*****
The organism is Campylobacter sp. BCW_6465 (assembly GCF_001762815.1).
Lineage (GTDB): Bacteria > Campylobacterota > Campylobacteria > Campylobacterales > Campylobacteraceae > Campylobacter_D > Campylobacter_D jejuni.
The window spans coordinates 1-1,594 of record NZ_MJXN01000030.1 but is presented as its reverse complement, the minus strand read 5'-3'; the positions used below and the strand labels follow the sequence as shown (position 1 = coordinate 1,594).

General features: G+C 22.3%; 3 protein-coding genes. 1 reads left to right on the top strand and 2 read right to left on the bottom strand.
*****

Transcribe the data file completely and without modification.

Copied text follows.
The organism is Campylobacter sp. BCW_6465 (assembly GCF_001762815.1).
Lineage (GTDB): Bacteria > Campylobacterota > Campylobacteria > Campylobacterales > Campylobacteraceae > Campylobacter_D > Campylobacter_D jejuni.
The window spans coordinates 1-1,594 of record NZ_MJXN01000030.1 but is presented as its reverse complement, the minus strand read 5'-3'; the positions used below and the strand labels follow the sequence as shown (position 1 = coordinate 1,594).

General features: G+C 22.3%; 3 protein-coding genes. 1 reads left to right on the top strand and 2 read right to left on the bottom strand.